Amniocentesis is most often done to see if there is an abnormality in your baby's genes (DNA). It can also be done to see if your baby is developing correctly. Later in pregnancy, it can be done to determine the maturity of your baby's lungs.
Factors that indicate that you may need this procedure include:
Age: over 35 years at the time of delivery
Family history of chromosome abnormality
Family history of inherited disorder
Family history of neural tube defect—problems in spine and brain growth, such as
Abnormal results from early screening tests for chromosomal abnormalities or a neural tube defect
Depending on your risk factors, cells in the amniotic fluid are tested for:
Chromosome abnormalities. The results are usually ready within 14 days.
Missing or extra chromosomes lead to physical birth defects and/or
is one example.
Inherited genetic diseases—Test results are usually ready in 1-5 weeks. Examples include:
You may be given a local anesthesia. This numbs a small area in the abdomen where the needle will be placed.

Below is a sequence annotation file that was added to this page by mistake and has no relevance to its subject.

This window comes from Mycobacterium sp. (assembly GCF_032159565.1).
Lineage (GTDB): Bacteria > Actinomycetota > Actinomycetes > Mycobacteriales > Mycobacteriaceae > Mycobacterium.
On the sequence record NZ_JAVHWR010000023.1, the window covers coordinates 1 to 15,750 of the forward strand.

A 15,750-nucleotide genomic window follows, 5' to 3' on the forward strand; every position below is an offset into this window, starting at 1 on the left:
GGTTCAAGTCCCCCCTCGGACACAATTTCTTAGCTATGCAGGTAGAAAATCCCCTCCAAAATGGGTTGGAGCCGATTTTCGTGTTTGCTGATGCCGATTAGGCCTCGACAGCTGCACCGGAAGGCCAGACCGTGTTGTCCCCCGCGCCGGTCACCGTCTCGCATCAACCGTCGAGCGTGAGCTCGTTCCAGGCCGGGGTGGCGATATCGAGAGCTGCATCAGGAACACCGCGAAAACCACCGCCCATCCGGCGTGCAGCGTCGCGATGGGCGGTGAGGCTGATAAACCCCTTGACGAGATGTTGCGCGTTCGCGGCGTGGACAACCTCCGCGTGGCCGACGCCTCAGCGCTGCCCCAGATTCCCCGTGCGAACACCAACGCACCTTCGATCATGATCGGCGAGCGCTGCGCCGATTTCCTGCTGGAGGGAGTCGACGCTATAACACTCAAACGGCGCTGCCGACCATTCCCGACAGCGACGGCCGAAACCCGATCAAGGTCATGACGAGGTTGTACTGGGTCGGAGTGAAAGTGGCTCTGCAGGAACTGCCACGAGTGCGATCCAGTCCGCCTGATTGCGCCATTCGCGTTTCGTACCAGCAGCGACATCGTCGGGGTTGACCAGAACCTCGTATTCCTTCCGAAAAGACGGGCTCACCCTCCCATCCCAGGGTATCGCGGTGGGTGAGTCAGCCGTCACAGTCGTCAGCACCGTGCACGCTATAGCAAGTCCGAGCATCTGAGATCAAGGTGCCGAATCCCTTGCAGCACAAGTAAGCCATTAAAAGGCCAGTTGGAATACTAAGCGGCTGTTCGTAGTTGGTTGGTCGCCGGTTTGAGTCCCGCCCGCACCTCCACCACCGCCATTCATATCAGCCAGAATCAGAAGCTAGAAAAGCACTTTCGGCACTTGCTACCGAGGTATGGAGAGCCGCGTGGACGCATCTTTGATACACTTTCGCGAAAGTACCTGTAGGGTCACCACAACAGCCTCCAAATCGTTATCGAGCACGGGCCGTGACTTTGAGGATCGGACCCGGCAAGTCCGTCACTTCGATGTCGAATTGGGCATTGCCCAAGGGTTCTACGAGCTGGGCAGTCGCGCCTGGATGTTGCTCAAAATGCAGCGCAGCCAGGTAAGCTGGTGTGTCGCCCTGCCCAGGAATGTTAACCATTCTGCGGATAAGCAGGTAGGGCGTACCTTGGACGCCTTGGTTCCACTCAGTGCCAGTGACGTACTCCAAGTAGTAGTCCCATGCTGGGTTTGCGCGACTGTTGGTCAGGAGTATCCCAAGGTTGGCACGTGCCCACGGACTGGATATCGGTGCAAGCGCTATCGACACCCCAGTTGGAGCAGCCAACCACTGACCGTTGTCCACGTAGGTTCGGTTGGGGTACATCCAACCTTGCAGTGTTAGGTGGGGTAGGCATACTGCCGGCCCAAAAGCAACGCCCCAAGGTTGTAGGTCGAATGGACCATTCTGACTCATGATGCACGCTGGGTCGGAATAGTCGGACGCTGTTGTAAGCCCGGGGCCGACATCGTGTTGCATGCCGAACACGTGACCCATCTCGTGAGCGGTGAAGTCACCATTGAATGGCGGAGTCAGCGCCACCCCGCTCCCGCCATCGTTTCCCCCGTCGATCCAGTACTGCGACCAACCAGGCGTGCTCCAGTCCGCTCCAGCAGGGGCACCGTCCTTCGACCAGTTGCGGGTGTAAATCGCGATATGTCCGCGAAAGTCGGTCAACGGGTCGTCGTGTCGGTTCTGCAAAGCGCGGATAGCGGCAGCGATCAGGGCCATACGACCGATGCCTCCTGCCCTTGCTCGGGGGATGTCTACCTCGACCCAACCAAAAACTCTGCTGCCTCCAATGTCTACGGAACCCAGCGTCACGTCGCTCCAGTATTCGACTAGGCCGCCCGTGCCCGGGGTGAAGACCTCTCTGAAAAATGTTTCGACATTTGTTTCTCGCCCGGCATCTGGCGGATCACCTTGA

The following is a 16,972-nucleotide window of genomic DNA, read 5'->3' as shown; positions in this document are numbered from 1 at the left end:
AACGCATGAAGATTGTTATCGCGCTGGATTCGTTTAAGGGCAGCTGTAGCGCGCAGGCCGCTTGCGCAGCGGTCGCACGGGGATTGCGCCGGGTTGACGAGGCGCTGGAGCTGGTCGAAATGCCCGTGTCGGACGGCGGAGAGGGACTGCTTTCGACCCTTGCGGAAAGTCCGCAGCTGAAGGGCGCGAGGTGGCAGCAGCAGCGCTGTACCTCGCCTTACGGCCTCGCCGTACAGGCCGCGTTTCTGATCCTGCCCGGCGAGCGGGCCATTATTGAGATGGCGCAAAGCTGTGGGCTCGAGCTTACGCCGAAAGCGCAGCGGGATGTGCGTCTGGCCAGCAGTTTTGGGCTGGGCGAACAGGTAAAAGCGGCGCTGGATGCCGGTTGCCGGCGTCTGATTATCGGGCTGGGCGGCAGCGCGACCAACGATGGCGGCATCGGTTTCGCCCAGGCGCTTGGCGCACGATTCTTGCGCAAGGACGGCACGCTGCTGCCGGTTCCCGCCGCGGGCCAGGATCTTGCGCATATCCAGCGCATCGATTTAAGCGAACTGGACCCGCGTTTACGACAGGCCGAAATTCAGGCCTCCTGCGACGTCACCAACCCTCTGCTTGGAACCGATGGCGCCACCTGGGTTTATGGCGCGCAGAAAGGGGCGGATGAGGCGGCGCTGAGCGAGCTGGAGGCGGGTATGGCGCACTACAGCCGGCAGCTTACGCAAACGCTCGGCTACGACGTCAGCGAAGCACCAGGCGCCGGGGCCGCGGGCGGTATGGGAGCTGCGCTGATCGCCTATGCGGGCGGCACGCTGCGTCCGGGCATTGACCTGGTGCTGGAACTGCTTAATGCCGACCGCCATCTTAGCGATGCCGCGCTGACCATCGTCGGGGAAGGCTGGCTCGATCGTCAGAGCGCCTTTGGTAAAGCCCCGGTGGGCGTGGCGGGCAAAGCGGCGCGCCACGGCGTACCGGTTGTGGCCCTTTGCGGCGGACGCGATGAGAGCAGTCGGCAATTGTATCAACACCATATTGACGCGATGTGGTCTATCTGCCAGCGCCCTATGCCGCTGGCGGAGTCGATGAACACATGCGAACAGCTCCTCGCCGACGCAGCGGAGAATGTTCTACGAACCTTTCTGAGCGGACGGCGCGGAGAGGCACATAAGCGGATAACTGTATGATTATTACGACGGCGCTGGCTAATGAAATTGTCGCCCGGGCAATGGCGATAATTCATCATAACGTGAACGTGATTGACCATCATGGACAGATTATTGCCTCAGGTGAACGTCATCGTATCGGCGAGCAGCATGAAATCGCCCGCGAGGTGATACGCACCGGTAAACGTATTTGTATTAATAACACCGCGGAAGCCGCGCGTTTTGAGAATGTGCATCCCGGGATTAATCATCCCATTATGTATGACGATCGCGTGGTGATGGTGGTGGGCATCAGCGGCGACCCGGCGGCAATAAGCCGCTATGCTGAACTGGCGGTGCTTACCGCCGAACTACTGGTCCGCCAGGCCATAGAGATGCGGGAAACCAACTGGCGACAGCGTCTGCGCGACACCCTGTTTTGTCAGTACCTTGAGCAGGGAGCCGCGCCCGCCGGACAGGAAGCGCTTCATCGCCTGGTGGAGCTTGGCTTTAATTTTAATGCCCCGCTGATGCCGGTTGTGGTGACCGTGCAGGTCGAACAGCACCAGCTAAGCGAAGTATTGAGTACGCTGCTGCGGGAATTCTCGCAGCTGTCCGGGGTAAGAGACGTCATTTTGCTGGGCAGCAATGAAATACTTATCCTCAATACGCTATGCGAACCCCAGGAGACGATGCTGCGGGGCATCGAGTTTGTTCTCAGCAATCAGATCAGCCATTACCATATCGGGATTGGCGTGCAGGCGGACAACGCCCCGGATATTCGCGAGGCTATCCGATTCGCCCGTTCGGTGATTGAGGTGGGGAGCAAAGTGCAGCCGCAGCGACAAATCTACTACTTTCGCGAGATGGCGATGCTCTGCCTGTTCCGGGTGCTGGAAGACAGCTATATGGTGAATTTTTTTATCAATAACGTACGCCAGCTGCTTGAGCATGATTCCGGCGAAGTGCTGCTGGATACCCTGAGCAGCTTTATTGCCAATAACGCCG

Description of the Procedure
ultrasound will be done. This will help
to choose a safe spot to insert the needle. Your abdomen will be cleaned. Next, a very thin needle will be inserted through your abdomen into your uterus. A few teaspoons of amniotic fluid will be removed.
After the needle is removed, the doctor will make sure that your baby's heartbeat is normal. In most cases, an ultrasound will be used throughout the procedure.
A test showing a healthy baby is ideal, but you will need to be prepared if the results show otherwise. If there is a genetic or anatomic disorder, further counseling can be helpful. Your doctor can help you understand the pros and cons of having this test. Your doctor will work with you on options that are best for you after you know the results.